Functional skills are defined as skills that can be used every day, in different environments. Functional skills focus on different areas such as home (cooking, cleaning etc), family, self-help skills (bathing, brushing teeth, dressing, grooming), employment, recreation, community involvement, health, and functional academics. All students with disabilities will benefit from functional skill training, to help them in their adult life.
Functional academics are also important for children with disabilities, who may not be able to learn age and grade appropriate academics. Functional academics are defined as academic areas that will be used by the student for the rest of their life. For example: Reading (read signs; stop, go, men, women, read a recipe). Math (money, grocery shopping, making change, budget). Health (grooming, oral hygiene, plan healthy meals).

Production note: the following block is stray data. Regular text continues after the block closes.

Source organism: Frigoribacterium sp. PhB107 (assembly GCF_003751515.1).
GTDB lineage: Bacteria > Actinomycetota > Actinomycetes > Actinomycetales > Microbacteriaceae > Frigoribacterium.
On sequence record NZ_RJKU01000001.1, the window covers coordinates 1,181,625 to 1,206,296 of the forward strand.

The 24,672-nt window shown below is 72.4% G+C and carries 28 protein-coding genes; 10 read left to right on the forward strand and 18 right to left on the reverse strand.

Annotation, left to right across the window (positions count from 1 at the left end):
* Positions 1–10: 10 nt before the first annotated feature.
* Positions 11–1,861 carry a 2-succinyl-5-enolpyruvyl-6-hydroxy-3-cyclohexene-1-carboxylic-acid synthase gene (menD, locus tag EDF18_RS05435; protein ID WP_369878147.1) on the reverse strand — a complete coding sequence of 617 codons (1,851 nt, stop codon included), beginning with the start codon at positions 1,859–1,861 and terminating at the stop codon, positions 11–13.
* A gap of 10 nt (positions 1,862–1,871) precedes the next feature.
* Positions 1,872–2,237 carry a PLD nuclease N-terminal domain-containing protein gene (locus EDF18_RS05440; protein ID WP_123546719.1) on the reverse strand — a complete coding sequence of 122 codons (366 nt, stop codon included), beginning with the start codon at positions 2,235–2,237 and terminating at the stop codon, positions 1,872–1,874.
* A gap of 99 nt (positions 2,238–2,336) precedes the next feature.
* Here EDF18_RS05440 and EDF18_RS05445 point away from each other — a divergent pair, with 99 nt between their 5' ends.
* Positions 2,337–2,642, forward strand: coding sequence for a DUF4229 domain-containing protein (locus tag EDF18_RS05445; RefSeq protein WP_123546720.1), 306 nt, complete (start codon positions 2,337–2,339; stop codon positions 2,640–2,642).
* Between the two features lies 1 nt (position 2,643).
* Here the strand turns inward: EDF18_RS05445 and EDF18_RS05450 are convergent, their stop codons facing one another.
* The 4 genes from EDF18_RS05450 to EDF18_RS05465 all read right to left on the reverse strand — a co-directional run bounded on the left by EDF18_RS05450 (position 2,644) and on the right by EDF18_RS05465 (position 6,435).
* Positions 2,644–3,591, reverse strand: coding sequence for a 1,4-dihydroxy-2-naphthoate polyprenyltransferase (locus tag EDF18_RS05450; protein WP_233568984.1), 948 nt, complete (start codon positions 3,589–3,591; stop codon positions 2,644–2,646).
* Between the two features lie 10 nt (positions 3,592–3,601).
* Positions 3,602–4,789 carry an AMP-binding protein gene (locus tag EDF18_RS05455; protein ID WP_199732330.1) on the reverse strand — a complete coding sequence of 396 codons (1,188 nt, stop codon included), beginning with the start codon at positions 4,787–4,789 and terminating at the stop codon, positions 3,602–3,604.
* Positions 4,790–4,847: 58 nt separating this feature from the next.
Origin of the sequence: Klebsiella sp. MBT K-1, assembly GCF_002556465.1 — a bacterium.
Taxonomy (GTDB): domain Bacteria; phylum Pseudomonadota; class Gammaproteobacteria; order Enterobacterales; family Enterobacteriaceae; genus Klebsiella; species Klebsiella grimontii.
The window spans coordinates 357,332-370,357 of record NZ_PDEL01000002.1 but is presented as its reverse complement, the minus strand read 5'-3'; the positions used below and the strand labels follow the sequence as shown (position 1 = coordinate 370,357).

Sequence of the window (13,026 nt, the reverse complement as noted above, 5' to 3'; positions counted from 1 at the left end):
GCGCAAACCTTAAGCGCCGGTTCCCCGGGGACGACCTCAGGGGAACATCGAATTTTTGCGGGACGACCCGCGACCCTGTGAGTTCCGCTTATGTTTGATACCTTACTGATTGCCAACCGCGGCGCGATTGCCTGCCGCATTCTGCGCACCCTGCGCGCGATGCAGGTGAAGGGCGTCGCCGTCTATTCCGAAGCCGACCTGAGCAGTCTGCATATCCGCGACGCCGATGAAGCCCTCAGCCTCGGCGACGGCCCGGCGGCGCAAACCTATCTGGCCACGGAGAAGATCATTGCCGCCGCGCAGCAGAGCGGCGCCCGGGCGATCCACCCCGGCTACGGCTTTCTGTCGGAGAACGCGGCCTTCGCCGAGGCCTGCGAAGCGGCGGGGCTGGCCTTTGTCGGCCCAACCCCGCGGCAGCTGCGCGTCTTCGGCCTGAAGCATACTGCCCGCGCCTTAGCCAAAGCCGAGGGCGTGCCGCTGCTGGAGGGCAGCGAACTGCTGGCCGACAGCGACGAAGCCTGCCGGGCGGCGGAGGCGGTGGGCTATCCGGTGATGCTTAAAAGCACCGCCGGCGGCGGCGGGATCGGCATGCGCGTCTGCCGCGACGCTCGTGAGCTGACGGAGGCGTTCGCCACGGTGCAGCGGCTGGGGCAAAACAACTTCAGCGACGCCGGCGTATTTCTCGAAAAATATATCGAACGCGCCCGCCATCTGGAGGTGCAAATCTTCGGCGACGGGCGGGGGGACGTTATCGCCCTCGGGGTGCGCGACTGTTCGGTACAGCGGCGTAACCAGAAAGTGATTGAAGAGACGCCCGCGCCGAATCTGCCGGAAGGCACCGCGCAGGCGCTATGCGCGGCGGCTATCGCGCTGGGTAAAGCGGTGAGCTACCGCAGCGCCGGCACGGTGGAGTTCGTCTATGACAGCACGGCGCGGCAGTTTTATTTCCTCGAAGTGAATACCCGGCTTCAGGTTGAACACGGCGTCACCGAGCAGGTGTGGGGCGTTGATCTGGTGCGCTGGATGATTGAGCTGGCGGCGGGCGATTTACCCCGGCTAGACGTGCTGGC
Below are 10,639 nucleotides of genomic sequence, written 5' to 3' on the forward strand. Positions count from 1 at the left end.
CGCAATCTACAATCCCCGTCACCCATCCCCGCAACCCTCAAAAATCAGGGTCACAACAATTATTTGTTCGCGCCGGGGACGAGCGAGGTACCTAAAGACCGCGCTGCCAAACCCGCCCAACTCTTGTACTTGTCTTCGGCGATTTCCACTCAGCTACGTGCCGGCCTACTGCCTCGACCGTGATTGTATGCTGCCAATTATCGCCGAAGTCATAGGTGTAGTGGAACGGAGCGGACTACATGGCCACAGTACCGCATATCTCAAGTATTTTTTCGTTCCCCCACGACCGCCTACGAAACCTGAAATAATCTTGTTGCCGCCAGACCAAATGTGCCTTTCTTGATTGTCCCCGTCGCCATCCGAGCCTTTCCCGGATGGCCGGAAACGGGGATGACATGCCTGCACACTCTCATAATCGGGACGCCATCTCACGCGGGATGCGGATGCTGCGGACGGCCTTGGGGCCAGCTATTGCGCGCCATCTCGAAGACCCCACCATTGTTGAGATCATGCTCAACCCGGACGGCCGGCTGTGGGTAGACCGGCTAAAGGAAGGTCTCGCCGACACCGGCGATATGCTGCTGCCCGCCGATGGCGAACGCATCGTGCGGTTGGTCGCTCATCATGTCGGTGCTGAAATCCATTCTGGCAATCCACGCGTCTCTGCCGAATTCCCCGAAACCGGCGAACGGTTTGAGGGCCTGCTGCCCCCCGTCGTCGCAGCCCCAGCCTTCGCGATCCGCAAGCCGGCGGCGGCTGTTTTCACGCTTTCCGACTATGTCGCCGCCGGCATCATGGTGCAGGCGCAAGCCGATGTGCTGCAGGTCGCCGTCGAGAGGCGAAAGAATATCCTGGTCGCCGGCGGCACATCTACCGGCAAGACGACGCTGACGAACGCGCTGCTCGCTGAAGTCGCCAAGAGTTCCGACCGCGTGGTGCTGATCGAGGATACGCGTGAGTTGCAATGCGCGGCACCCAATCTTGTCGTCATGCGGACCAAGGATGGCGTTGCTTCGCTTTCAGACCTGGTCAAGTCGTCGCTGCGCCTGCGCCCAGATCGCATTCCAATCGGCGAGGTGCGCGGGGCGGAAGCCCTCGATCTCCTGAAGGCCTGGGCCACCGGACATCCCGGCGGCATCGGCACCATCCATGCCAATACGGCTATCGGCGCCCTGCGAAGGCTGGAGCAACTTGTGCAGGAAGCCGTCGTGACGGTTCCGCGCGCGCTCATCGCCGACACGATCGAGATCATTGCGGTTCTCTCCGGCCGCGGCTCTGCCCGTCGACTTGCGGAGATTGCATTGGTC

Your child with a disability needs functional skills, because these skills will have meaning for your child, and will help them be as independent as possible, as an adult. For example: Every child eats, and being able to cook or prepare simple foods will help them be more independent. If children learn simple household chores, these skills can be turned into job skills when they get older. Learning functional skills that can be turned into work is critical for all children with disabilities. They will gain pride by being able to work, and will understand the connection between work and money.